The recent, high profiled success of Victorian-bred racehorses continues to cement the strength of the industry and the myriad of opportunities available for breeding thoroughbreds in Victoria. However perhaps the greatest testimony to our state’s thoroughbred industry is a statue in the small township of Nagambie.
This sentinel in bronze serves as a constant reminder of the greatest Queen in the sport of Kings and, while Black Caviar is only one horse among many thousands bred in Australia each year, she will always remain the archetypal representation of what Victoria has to offer.
Black Caviar was bred in Victoria, some 4km from the statue. She is by a Victorian based stallion. Her mother was bred in Victoria. So was her grandmother and great-grandmother. Her 2nd great grandmother was imported into Australia by one of Victoria’s most successful businessmen, David Hains, who will also go down in history as the breeder of another Victorian bred champion – Kingston Town.
But just as importantly, Black Caviar was reared in Victoria, sold by a Victorian stud in Victoria, purchased by a Victorian trainer and qualified for Victoria’s nonpareil incentive scheme, Super VOBIS.
Super VOBIS bonuses offer up to $13 million in bonuses for over 840 Victorian races each year. The VOBIS Gold scheme provides additional benefits of up to $9 million. VOBIS stars such as Widgee Turf, Rich Charm, Thrillster and Burning Front serve to inspire and attract breeders and buyers to our state – many with the aim of emulating the successes of these VOBIS nominated athletes.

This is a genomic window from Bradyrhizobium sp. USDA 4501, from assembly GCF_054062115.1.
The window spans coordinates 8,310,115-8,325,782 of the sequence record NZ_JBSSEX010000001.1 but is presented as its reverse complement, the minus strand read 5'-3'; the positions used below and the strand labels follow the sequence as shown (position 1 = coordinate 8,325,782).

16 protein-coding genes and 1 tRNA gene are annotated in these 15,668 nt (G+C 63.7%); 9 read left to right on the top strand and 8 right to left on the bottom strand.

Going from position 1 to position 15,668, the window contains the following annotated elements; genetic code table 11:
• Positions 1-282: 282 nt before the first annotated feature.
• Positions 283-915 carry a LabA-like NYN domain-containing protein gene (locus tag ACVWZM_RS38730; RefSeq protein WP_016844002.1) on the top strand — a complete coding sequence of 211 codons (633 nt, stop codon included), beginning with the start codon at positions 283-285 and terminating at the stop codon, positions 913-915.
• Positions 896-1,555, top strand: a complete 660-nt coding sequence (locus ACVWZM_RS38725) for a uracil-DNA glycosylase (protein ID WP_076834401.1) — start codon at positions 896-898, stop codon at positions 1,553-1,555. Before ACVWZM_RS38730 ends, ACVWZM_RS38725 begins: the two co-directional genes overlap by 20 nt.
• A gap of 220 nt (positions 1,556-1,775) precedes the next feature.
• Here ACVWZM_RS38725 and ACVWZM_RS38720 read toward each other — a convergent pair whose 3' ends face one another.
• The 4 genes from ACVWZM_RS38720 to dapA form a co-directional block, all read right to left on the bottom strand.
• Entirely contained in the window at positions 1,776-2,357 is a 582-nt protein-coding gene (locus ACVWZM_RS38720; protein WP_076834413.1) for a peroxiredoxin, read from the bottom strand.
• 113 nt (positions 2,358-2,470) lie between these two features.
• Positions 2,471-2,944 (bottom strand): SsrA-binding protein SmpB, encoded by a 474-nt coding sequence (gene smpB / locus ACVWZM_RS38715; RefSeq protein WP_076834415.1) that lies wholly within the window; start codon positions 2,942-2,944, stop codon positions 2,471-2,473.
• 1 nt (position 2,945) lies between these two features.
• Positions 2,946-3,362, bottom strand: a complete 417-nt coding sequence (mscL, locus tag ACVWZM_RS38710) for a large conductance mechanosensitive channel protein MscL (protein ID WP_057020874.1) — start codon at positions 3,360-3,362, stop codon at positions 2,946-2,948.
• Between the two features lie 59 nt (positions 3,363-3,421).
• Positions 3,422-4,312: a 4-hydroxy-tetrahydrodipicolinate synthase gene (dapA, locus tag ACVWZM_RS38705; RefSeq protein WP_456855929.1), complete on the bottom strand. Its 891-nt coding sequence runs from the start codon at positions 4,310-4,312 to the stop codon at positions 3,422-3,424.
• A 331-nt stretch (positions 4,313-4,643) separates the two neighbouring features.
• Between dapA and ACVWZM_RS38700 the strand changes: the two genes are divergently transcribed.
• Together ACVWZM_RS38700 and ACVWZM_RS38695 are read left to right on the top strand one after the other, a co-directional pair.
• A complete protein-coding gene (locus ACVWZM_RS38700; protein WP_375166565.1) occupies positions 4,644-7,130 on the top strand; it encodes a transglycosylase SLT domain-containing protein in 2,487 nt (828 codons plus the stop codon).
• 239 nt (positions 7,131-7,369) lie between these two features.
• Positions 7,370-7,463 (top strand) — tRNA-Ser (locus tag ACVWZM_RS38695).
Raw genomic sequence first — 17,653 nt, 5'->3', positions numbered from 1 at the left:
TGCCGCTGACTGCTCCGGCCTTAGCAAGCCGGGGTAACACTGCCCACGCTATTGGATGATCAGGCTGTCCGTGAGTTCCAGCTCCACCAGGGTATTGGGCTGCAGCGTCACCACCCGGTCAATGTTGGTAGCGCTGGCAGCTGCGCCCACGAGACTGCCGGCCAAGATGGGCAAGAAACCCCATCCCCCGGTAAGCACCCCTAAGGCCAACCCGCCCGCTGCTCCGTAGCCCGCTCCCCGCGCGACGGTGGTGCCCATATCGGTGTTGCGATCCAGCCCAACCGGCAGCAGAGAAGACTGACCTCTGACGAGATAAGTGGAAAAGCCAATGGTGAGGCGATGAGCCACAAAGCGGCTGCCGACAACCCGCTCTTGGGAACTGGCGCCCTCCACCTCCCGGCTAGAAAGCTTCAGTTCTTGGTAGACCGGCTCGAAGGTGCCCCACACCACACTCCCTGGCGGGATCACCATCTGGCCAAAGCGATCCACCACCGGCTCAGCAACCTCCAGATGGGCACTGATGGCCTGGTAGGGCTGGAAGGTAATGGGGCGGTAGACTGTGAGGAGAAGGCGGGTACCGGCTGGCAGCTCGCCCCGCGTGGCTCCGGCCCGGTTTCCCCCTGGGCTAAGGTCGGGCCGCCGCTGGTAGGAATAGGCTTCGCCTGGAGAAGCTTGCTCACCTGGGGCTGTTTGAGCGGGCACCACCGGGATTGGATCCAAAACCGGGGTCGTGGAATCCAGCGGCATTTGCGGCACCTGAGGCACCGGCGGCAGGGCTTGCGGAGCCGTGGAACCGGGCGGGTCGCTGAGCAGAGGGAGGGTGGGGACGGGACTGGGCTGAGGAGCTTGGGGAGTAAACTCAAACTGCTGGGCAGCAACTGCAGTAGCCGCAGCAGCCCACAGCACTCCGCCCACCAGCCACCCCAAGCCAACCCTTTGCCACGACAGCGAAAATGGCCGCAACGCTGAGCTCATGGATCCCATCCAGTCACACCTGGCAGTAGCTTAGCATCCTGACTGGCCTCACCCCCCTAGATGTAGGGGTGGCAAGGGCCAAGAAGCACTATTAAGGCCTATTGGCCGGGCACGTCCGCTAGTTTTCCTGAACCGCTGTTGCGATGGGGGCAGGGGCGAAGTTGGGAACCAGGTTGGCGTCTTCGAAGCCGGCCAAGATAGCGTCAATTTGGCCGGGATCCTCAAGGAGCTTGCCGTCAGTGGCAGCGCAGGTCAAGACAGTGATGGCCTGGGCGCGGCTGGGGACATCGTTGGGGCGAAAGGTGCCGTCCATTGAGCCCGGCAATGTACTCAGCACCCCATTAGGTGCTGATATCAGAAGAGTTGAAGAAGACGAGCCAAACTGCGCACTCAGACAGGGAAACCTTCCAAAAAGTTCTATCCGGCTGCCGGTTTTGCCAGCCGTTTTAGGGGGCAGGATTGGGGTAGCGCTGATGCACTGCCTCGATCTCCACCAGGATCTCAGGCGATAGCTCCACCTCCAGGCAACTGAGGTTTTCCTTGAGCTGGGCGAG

Fast forward to this season…
The inaugural All Star Mile at Flemington was won by the Victorian bred Mystic Journey. New South Wales’ $1.3 million Kosciusko was won by Belflyer – a Victorian-bred gelding whose sire (Bel Esprit) and dam (Flying Ruby) were also both bred here.
Acclaimed sprinter and two-time Everest winner, Redzel, was bred at Victoria’s Eliza Park (now Sun Stud) whilst Godolphin’s dual Dubai World Cup winner Thunder Snow is by Darley’s Victorian based stallion Helmet. The colt is also closely related to Swettenham Stud’s Trust in a Gust. Group 1 Blue Diamond winner Lyre is another winner bred by Godolphin’s Victorian base.
Victorian vendors continue to experience positive results at sales across the country. At the two-day Inglis Australian Easter Yearling Sale, three vendors represented Victoria (Esker Lodge, Three Bridges Thoroughbreds and Rosemont Stud). Of their combined 12 lots, only 1 lot was passed in, with 6 selling above or close to the Day 1 median of $280K. At this month’s Inglis Melbourne Gold Yearling Sale, buyers will no doubt be attracted to the 119 VOBIS eligible lots featured in the 261-strong catalogue.
The flow on effects from the popularity of the VOBIS program can be seen in other recent stud news. Yulong Investments have secured Grunt for the 2019 breeding season. Swettenham Stud are bringing in new sires from interstate and overseas, including Akeed Mofeed and Sioux Nation. The progeny of Darley Northwood’s Brazen Beau continue to explode in popularity in the sale ring, with his highest-priced yearling to date selling for $1,150,000 at last week’s Inglis Australian Easter Yearling Sale.
Magic Millions and Inglis have their own race series dedicated to those graduates sold through their rings. Thoroughbred Breeders Victoria, in conjunction with Racing Victoria, created The Showdown, specifically open only to the progeny of Victorian bred eligible stallions. This is a race that is the only one of its kind in Australia.
“VOBIS Sires is a great incentive for owners,” said horse trainer Natalie Young of Busuttin Racing. “I think going forward it’s something to our owners and new clients ‘come and try a $1 million race with us.”
The inaugural running of The Showdown is only two weeks away. Being staged at Caulfield on Victorian Owners & Breeders Race Day alongside seven other VOBIS races, the day will certainly prove that Victoria is the only place to strike gold and truly is the premier state to breed.